Greater Cleveland Aquarium Dive Safety Coordinator Halle.When you think of diving in Lake Erie, you probably picture hazy green images of the many shipwrecks that litter these waters. Hundreds of wrecks have been discovered in the Great Lake and perhaps thousands more exist, but Halle Minshall has an entirely different suggestion for a top Lake Erie dive site.

“One of the coolest dives in the Great Lakes is the Cleveland Water Intake Crib #5. This dive is so exciting because of all the history 50 feet below the surface,” Halle says.

If you’ve ever passed over the Shoreway and looked toward the mouth of the Cuyahoga River, perhaps you’ve noticed the orange and white cylinder a few miles out. It might look like a freighter approaching this working river, but it never moves. It’s actually a water intake crib—a permanent structure that pulls freshwater from the lake and ultimately into the taps in businesses and homes in the Greater Cleveland area.

But the crib that we see three miles into the lake, called Five-Mile Crib or the Kirtland Crib (because it lies five miles away from the Kirtland Pumping Station at East 49th Street), is one of four cribs in the lake and the only one above water. A short distance from the Five-Mile Crib, invisible from shore, is a white buoy that marks the location of the underwater crib that Halle loves to dive.

“In the early 1900s, city workers built a cofferdam and created the intake crib to provide water to the residents to the city of Cleveland. All the tools and supplies they used to construct the crib were discarded in the surrounding waters and make for a walk back through history,” Halle reports. Incredibly, the above-water crib was finished in 1904 and the underwater Crib #5 was extended from a crib closer to shore and completed in 1916, but not without tragedy.

Cleveland’s downtown cribs are in 50 feet of water. Diggers, called “sand hogs,” dug another 50 feet under the bottom of the lake before making a 90-degree turn and then tunneling back to shore. The Five-Mile Crib displays a plaque in honor of the 38 men killed during the construction completed in 1904 (and does not include many more who perished from a then little-understood effect called “the bends”).

Then, during the construction of Crib #5, there was a terrible explosion when workers hit a gas pocket in 1916, resulting in the death of another 21 men. The use of a safety hood (an early prototype of the gas mask) developed by Cleveland inventor Garrett Morgan led to the rescue of two men and the recovery of several bodies. In 1991, the treatment plant connecting to Crib #5 was renamed the Garrett A. Morgan Water Treatment Plant in his honor.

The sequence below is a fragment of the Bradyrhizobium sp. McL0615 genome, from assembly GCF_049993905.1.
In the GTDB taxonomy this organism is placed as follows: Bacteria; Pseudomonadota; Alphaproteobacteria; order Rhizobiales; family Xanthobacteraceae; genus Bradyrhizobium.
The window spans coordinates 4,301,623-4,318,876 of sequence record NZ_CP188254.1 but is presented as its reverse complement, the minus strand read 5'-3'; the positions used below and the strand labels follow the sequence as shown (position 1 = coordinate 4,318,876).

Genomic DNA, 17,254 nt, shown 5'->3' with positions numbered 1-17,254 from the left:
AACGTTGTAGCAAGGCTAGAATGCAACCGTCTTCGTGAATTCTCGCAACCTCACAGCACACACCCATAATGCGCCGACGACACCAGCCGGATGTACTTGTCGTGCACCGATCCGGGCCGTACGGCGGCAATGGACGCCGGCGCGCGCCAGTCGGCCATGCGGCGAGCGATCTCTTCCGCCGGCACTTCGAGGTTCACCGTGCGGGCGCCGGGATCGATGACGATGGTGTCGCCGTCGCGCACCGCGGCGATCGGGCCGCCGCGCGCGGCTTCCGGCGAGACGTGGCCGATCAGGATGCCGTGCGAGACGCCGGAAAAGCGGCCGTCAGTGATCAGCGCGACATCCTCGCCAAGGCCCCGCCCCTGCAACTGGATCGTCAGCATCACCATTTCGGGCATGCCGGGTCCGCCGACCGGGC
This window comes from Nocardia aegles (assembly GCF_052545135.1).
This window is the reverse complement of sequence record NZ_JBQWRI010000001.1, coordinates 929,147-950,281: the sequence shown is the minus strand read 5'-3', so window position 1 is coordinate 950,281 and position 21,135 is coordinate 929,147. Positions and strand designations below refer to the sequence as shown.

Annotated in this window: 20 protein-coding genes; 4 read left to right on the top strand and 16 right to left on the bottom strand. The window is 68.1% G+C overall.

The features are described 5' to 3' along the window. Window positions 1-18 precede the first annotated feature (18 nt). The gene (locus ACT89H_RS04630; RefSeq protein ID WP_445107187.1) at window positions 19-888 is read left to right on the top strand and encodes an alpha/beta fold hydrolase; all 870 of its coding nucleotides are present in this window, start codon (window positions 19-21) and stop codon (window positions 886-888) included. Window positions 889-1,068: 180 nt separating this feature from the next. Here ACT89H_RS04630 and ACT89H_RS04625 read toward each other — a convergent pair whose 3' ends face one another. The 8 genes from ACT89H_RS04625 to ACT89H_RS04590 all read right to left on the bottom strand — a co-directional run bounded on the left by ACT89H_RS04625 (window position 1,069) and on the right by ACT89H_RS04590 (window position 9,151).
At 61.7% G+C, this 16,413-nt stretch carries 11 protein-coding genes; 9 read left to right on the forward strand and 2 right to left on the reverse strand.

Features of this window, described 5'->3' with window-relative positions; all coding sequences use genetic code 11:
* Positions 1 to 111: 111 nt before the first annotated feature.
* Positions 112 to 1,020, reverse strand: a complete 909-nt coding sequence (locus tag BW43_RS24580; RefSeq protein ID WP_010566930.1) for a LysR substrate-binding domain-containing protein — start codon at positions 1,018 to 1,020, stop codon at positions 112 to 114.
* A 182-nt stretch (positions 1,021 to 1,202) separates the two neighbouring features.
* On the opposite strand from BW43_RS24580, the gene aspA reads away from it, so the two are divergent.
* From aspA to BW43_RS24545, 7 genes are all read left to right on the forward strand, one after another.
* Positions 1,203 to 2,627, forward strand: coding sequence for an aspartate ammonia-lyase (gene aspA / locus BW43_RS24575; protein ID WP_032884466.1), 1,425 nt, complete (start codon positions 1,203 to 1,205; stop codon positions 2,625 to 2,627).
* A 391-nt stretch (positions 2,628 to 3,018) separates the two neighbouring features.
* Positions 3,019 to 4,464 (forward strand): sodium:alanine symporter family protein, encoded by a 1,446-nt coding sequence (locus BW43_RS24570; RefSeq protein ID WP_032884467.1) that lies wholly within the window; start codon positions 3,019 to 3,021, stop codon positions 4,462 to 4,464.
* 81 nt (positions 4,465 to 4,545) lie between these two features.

At the dive site, divers encounter bulwarks rising 20 feet from the bottom, supporting the outside rim of the crater-like intake crib. The 20-foot opening is large enough that divers aren’t sucked into the grated entrance, and the moving water leads to unusual clarity for a Lake Erie dive. “The construction tools used to build this water intake crib over 100 years ago are easily accessible and visible and yet the divers who visit this site leave them unmolested, further preserving a piece of our history,” Halle says. The elevation of the intake was carefully considered, avoiding ice and boat traffic at the surface, as well as sludge and bacteria that gather at the bottom of the lake.

“This is one of my favorite dives I have ever done in Lake Erie, the history and culture tied together with the modern-day need for drinking water are fascinating,” says Halle, continuing, “The technology and precision needed to make a tunnel like this, miles out into the lake and a connecting horizontal tunnel under the lakebed, fascinates me.”

The four Cleveland cribs provide clean freshwater to 1.4 million customers in the Greater Cleveland area. “I don’t think very many Clevelanders consider where our water comes from or how it gets from the lake to your faucet. We are so lucky to be geographically situated with such bountiful natural resources,” Halle says.

 

Cleveland Water Intake Crib is the ninth in our weekly series of the Aquarium dive team’s favorite dive locations. Stay tuned for the final destination and suggest somewhere new we might want to explore.

  • Ray D.

 

Best Places to Dive: Forfar Field Station, Andros Island, Bahamas

Diver Steph Q with a sand tiger shark at the Aquarium.We dive for a variety of reasons. To commune with nature, to unwind, to explore. Our “pale blue dot,” as astrophysicist and author Carl Sagan pointed out, is just a “very small stage in a vast cosmic arena,” but perhaps by diving in we can learn to better appreciate that fragile ecosystem largely invisible to us as we commute between school, work and the grocery store in our busy daily lives.